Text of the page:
On the contrary, he birdied the eighth and par-5 10th holes. Meanwhile, Schauffele began to show cracks, spraying his drives as he bogeyed Nos. 9 and 11 as Clark retook the lead. He extended that lead to four shots with a birdie on 12, then made more birdies on 14 and 15.
The rout was on, and Clark didn’t look so fragile anymore.
“A buzzsaw,” Schauffele said.
Clark moves from 36th to fifth in the FedExCup, and with a newfound poise and confidence at age 29 could remain a potent force for the remainder of this season and beyond.
“He’s really talented, he hits it really far, and he’s an amazing chipper,” said Tony Finau, whose coach, Boyd Summerhays, used to also coach Clark. “He’s got some tangibles that are really good for high-level golf.
“If he figures it out mentally,” Finau continued, “which he has been – and really working on it, is what it sounds like – he can be a force out here, no question.”
Asked about Clark, his coach at Oregon, Casey Martin, texted, “Great kid. Driven. Almost to a fault. Wants it bad. Hard worker. Great athlete.” He cited Clark’s partnership with caddie/coach John Ellis, who played for Oregon and was an assistant there, as especially impactful.
Ellis, whose professional career included nine PGA TOUR starts and a career-best T24 at the 2010 Fortinet Championship, agreed that the old Clark could have let this tournament slip away.
“We got off to a bad start, a nervy start,” he said. “Before, we’ve had a few chances to win and he would hit a few bad shots and let it go away, right? It would affect him. He never wavered.”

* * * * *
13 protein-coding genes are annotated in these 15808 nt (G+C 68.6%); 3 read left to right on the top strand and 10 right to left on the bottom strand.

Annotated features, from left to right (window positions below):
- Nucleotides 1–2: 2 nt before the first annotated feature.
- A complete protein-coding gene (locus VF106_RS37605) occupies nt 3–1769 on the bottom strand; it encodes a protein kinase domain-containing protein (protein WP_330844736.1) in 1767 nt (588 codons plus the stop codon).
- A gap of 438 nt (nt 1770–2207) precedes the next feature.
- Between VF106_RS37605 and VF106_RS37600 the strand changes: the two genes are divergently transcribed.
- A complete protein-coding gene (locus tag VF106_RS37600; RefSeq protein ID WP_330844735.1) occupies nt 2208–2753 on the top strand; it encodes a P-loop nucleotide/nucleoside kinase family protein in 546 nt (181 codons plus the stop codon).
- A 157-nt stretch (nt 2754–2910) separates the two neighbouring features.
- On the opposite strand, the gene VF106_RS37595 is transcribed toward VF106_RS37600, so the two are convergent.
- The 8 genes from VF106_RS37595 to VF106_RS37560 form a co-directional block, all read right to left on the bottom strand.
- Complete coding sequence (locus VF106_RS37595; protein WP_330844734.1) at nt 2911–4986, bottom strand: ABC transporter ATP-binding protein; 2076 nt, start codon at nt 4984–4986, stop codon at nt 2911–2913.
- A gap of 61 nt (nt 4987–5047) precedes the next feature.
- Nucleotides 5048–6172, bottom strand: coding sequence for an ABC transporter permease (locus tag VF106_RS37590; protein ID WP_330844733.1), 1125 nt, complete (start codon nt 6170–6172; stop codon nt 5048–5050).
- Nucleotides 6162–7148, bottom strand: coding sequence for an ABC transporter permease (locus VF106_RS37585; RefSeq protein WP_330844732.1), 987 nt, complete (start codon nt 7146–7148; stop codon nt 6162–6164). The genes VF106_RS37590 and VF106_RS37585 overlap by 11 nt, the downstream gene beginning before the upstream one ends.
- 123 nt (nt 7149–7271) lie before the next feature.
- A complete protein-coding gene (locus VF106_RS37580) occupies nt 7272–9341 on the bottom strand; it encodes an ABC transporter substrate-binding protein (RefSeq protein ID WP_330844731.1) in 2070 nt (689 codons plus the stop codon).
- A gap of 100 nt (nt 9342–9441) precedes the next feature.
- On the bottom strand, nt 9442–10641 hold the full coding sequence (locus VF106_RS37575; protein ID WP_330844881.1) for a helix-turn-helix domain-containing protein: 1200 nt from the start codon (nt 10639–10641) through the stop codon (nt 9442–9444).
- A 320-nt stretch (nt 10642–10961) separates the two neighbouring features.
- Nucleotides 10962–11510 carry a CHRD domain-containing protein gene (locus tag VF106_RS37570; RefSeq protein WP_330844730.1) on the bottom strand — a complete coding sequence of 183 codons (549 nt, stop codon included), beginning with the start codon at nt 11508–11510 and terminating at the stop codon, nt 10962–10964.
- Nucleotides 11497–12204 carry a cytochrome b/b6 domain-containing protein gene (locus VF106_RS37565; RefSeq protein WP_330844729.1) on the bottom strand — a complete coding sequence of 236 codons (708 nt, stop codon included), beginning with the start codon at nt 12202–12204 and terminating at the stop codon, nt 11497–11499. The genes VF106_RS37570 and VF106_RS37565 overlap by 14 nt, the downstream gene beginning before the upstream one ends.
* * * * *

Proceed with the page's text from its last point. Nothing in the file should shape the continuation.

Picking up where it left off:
What’s next for Clark?
“He has the work ethic to be the best player in the world,” Ellis said. “To win against this field, on this course, the next step will be feeling comfortable in majors, but the sky is the limit.”
Clark himself probably wouldn’t disagree, but for now he’ll savor this one. There were times, he admitted, when he told those closest to him that a victory just might never happen. Not for him.
“Honestly, it’s really, it’s surreal,” he said. “I’ve dreamt about this since I was probably 6 years old. Since I’ve been on the PGA TOUR, you fantasize about it all the time, and I’ve done it multiple times this year where I catch myself daydreaming about winning, and to do it at this golf course against this competition is better than I could ever have imagined.”
CHARLOTTE, N.C. — Wyndham Clark shot an 8-under 63 in the Wells Fargo Championship on Saturday, putting him in position for his first PGA TOUR win.
The 29-year-old Clark has a two-shot lead going into the final round. The Denver, Colorado native is at 16-under 197 for the tournament.
Xander Schauffele, the world’s fifth-ranked player, shot 64 at Quail Hollow while playing alongside Clark. Schauffele is at 14 under.
Adam Scott and third-round co-leader Tyrrell Hatton are tied for third at 11 under, five shots behind Clark. Tommy Fleetwood, Harris English and Sungjae Im are tied for fifth, six shots off the pace.
Defending champion Max Homa shot 68 and is at 8 under for the tournament.
Clark is within striking distance of the tournament’s 72-hole scoring mark (in relation to par) of 21-under 267 set by Rory McIlroy in 2015. That was when Quail Hollow played to a par 72; it is now par 71.
At one point on Saturday there were 11 players tied for the lead.